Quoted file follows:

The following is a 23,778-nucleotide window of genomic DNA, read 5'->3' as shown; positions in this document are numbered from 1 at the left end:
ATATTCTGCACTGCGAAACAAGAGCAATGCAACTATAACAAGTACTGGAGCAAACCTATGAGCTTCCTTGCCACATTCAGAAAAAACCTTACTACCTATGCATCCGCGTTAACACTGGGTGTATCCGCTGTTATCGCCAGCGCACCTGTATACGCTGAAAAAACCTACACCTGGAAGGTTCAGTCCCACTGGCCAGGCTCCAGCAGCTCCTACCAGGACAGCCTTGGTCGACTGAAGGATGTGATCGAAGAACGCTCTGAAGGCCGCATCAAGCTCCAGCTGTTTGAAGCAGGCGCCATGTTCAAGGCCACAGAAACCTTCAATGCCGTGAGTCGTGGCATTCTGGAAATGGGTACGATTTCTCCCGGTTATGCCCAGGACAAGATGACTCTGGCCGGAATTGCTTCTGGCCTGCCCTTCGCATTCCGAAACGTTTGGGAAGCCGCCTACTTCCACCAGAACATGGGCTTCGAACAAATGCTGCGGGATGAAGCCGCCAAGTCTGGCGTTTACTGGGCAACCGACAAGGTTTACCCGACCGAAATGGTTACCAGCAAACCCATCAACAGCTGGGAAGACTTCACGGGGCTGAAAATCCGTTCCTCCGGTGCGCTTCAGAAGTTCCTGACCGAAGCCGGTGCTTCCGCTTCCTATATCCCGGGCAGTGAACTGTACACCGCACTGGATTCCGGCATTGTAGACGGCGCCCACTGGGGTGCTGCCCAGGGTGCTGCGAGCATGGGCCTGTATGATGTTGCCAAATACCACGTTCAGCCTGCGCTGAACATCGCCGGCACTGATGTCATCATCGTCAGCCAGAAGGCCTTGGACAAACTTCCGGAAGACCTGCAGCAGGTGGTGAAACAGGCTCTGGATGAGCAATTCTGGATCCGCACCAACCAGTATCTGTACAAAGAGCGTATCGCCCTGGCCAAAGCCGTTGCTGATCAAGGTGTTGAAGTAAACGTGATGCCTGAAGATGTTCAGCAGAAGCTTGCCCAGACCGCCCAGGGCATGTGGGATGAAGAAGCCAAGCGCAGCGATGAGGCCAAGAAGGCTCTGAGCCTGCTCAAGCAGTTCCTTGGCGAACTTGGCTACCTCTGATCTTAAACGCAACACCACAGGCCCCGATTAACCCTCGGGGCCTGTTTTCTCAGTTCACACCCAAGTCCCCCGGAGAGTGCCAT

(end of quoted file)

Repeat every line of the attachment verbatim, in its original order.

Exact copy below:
The following is a 23,778-nucleotide window of genomic DNA, read 5'->3' as shown; positions in this document are numbered from 1 at the left end:
ATATTCTGCACTGCGAAACAAGAGCAATGCAACTATAACAAGTACTGGAGCAAACCTATGAGCTTCCTTGCCACATTCAGAAAAAACCTTACTACCTATGCATCCGCGTTAACACTGGGTGTATCCGCTGTTATCGCCAGCGCACCTGTATACGCTGAAAAAACCTACACCTGGAAGGTTCAGTCCCACTGGCCAGGCTCCAGCAGCTCCTACCAGGACAGCCTTGGTCGACTGAAGGATGTGATCGAAGAACGCTCTGAAGGCCGCATCAAGCTCCAGCTGTTTGAAGCAGGCGCCATGTTCAAGGCCACAGAAACCTTCAATGCCGTGAGTCGTGGCATTCTGGAAATGGGTACGATTTCTCCCGGTTATGCCCAGGACAAGATGACTCTGGCCGGAATTGCTTCTGGCCTGCCCTTCGCATTCCGAAACGTTTGGGAAGCCGCCTACTTCCACCAGAACATGGGCTTCGAACAAATGCTGCGGGATGAAGCCGCCAAGTCTGGCGTTTACTGGGCAACCGACAAGGTTTACCCGACCGAAATGGTTACCAGCAAACCCATCAACAGCTGGGAAGACTTCACGGGGCTGAAAATCCGTTCCTCCGGTGCGCTTCAGAAGTTCCTGACCGAAGCCGGTGCTTCCGCTTCCTATATCCCGGGCAGTGAACTGTACACCGCACTGGATTCCGGCATTGTAGACGGCGCCCACTGGGGTGCTGCCCAGGGTGCTGCGAGCATGGGCCTGTATGATGTTGCCAAATACCACGTTCAGCCTGCGCTGAACATCGCCGGCACTGATGTCATCATCGTCAGCCAGAAGGCCTTGGACAAACTTCCGGAAGACCTGCAGCAGGTGGTGAAACAGGCTCTGGATGAGCAATTCTGGATCCGCACCAACCAGTATCTGTACAAAGAGCGTATCGCCCTGGCCAAAGCCGTTGCTGATCAAGGTGTTGAAGTAAACGTGATGCCTGAAGATGTTCAGCAGAAGCTTGCCCAGACCGCCCAGGGCATGTGGGATGAAGAAGCCAAGCGCAGCGATGAGGCCAAGAAGGCTCTGAGCCTGCTCAAGCAGTTCCTTGGCGAACTTGGCTACCTCTGATCTTAAACGCAACACCACAGGCCCCGATTAACCCTCGGGGCCTGTTTTCTCAGTTCACACCCAAGTCCCCCGGAGAGTGCCAT